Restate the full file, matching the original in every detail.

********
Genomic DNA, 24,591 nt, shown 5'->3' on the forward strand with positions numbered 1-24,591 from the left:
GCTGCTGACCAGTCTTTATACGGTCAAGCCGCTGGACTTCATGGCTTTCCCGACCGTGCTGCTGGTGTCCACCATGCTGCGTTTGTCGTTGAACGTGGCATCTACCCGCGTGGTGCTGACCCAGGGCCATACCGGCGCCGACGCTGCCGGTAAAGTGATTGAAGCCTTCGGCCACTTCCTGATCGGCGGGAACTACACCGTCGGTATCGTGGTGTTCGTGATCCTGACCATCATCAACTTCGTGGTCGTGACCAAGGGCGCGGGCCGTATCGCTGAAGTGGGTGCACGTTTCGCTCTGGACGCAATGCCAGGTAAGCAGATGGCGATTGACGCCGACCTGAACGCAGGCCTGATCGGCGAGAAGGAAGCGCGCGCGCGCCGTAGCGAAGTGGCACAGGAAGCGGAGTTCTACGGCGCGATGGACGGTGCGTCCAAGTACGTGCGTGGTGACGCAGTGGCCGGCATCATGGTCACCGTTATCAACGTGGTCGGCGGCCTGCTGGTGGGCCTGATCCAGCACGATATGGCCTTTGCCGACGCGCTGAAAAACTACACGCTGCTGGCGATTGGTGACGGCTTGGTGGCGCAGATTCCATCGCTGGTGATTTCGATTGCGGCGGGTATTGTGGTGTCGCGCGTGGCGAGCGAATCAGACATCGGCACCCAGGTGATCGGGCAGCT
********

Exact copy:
Genomic DNA, 24,591 nt, shown 5'->3' on the forward strand with positions numbered 1-24,591 from the left:
GCTGCTGACCAGTCTTTATACGGTCAAGCCGCTGGACTTCATGGCTTTCCCGACCGTGCTGCTGGTGTCCACCATGCTGCGTTTGTCGTTGAACGTGGCATCTACCCGCGTGGTGCTGACCCAGGGCCATACCGGCGCCGACGCTGCCGGTAAAGTGATTGAAGCCTTCGGCCACTTCCTGATCGGCGGGAACTACACCGTCGGTATCGTGGTGTTCGTGATCCTGACCATCATCAACTTCGTGGTCGTGACCAAGGGCGCGGGCCGTATCGCTGAAGTGGGTGCACGTTTCGCTCTGGACGCAATGCCAGGTAAGCAGATGGCGATTGACGCCGACCTGAACGCAGGCCTGATCGGCGAGAAGGAAGCGCGCGCGCGCCGTAGCGAAGTGGCACAGGAAGCGGAGTTCTACGGCGCGATGGACGGTGCGTCCAAGTACGTGCGTGGTGACGCAGTGGCCGGCATCATGGTCACCGTTATCAACGTGGTCGGCGGCCTGCTGGTGGGCCTGATCCAGCACGATATGGCCTTTGCCGACGCGCTGAAAAACTACACGCTGCTGGCGATTGGTGACGGCTTGGTGGCGCAGATTCCATCGCTGGTGATTTCGATTGCGGCGGGTATTGTGGTGTCGCGCGTGGCGAGCGAATCAGACATCGGCACCCAGGTGATCGGGCAGCT